The Francine Kelly Gallery at Featherstone will open its most ambitious exhibit to date, Harthaven Artists — Abbe/Low/Prizer with a reception on Sunday, July 22, at 3:30 p.m. The show will feature the work of Harthaven artists and the history of one of our Island’s unique communities, Harthaven, in a coordinated multimedia exhibit including video, photographs, a large memory cloud of quotes from residents and panels telling the communities story.

The Hart family first came to the Vineyard in the 1870s from the hardware capital of the world — New Britain, Conn. The family patriarch, William H. Hart, was president of Stanley Works (makers of those famous tools). He was inventive with many patents to his name, and is credited with developing the first American cold rolling process for manufacturing steel. In 1871 and 1873 he bought eight lots from the Land and Wharf Company in Oak Bluffs and combined them to provide an ample family compound. William and his wife Martha had five children — George, Howard, Edward, Maxwell, Walter and Martha. For more than 40 years the family summered in Oak Bluffs, but in 1911 William began buying up land south of Farm Pond, eventually acquiring property that extended all the way from the end of the Oak Bluffs seawall to the first inlet into Sengekontacket Pond. This was the beginning of a family settlement soon to be called Harthaven.

The original Hart family home. — courtesy Sam Low

On Sept. 17, 1914, a Vineyard Gazette reporter visited William and Martha Hart’s new Harthaven home and published a gushing report. “There is a prospect that more new houses will be built in the new ‘Hart Settlement’ off the Beach Road,” she wrote. “It was our privilege to be shown over the lovely estate and new summer residence of Mr. Wm. H. Hart one day last week. Here are all the latest modern improvements and conveniences. Electric bells and electric lights all over the house and on the spacious piazzas . . . The house sets a long distance back from the road and is in the midst of groves of oaks and pines. A fine view of the sound is seen from the house as well as the interior ponds upon which his land borders. Mr. Hart has had broad roads cut through his land making a drive through the woods a great pleasure.”

The White House, as it is called by Harthavenites, still stands to the right of Beach Road as you drive along it from Oak Bluffs to Edgartown. William laid out lots and formed the Hart Realty company to manage and sell them. The community filled out. Martha Hart married Ethelbert Allen Moore and their house was built side by side with those of Howard, Walter, Edward and George.

When William purchased the land in 1911, the harbor was a swamp and considered an eyesore, but with foresight, he dredged it and opened it to the sea. For more than a century, the children of Harthaven have learned to row and sail in this harbor, discovering skills and confidence in themselves that lasted all their lives. “The harbor provided us with a safe place to grow up and experience the ocean and sea life on our own terms,” Lisa Hart remembers. “That’s the most precious gift Harthaven harbor gave me.”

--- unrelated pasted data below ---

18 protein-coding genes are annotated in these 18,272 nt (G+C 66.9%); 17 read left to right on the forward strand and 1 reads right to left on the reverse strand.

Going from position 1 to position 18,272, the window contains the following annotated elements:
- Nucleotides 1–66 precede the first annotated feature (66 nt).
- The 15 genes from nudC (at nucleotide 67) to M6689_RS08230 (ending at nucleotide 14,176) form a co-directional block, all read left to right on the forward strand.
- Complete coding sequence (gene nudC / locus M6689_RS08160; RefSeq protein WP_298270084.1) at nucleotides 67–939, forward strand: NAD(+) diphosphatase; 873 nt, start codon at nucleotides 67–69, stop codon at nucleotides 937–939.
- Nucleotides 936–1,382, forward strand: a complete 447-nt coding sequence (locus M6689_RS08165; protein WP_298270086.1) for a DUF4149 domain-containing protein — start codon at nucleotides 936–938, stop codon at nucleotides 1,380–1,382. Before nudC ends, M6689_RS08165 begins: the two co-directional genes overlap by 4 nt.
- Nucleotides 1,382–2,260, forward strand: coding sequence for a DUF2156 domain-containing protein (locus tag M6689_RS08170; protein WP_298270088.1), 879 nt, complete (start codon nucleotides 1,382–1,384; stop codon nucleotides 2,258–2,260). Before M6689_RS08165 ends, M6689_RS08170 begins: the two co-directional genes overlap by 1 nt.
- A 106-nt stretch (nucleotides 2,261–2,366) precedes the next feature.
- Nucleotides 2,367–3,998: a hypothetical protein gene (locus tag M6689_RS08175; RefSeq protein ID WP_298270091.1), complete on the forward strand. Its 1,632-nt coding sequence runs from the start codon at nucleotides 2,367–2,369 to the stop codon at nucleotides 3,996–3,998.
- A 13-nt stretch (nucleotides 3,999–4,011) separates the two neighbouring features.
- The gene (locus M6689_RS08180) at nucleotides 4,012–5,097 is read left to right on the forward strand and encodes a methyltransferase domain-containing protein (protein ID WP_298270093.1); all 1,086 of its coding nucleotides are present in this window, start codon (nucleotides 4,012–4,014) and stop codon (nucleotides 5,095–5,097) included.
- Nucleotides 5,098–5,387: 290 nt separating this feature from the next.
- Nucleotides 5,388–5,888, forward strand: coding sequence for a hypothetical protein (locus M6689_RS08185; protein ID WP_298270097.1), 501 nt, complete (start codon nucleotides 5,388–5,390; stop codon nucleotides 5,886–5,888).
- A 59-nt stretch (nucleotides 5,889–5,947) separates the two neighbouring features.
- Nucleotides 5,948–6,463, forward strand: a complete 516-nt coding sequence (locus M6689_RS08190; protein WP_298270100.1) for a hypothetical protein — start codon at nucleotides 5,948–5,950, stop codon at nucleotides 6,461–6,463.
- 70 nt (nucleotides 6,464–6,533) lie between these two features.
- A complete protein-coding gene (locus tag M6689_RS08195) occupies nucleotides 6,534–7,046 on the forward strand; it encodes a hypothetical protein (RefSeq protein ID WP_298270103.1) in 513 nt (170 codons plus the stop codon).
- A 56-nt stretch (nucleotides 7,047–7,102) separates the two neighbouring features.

Life in the community was from the beginning almost studiously informal — a place to escape the cares and the formalities of the mainland. “The older crowd seemed to exude a way of life that was abundant in humor and action,” remembered Stan Hart in a memoir, “and a style that flowed from a Yankee heritage. Another Yankee, Ralph Waldo Emerson, cautioned his fellow Americans — those who were borrowing their customs, morals and lifestyles from England and other European countries — when he wrote: ‘Insist on yourself, never imitate.’ I think of the older crowd that way. I doubt that they consciously imitated anything. They were as natural as an August northeaster or the herring run that fed through Harthaven into Farm Pond in Oak Bluffs.”

The family's children learned to row and sail in Hart's Harbor. — courtesy Sam Low

It was a place where children were allowed to run free, their parents knowing that they would be watched and cared for by relatives. “We ran through Martha’s Park or along the beach and entered any house at will,” Stan Hart, “finding another family of relatives apparently glad to have us. Cookies and fruit lay about for the taking and we helped ourselves.”

The annual clambake brought everyone together and cemented friendships. “The Harthaven Clambakes! Many of the community pitched in,” remembers John Moore, “shucking corn, peeling potatoes, wrapping pieces of swordfish in cabbage leaves, hauling tables, benches, cooking equipment and food over to the beach.”

Many of us who still live here are descendants of the first settlers. Alley Moore is the grandson of Ethelbert Allen Moore who married Martha Hart. “Harthaven is the only place I ever considered home,” he once said. “It’s where, as a little boy, I learned to ride a bike, first wobbling down the White House lawn. I finally ended up crashing into the huckleberry bushes after failing to step on the brake.”

It is one of those many remarkable places on Martha’s Vineyard where we feel the presence of our ancestors every day. The docks, beach, harbor and homes all bring back memories of people who have passed away — and their friendly spirits.

Today, Harthaven comprises about 60 homes and is becoming a year-round neighborhood. Many of the newer residents were attracted by the deep sense of belonging that abides from the earlier days. “This is a place where we felt we could be part of a real community,” says E.L. Edwards who built her home in Harthaven with her companion Alan Willens. “We felt we could become part of a neighborhood of people who liked each other and shared their lives.”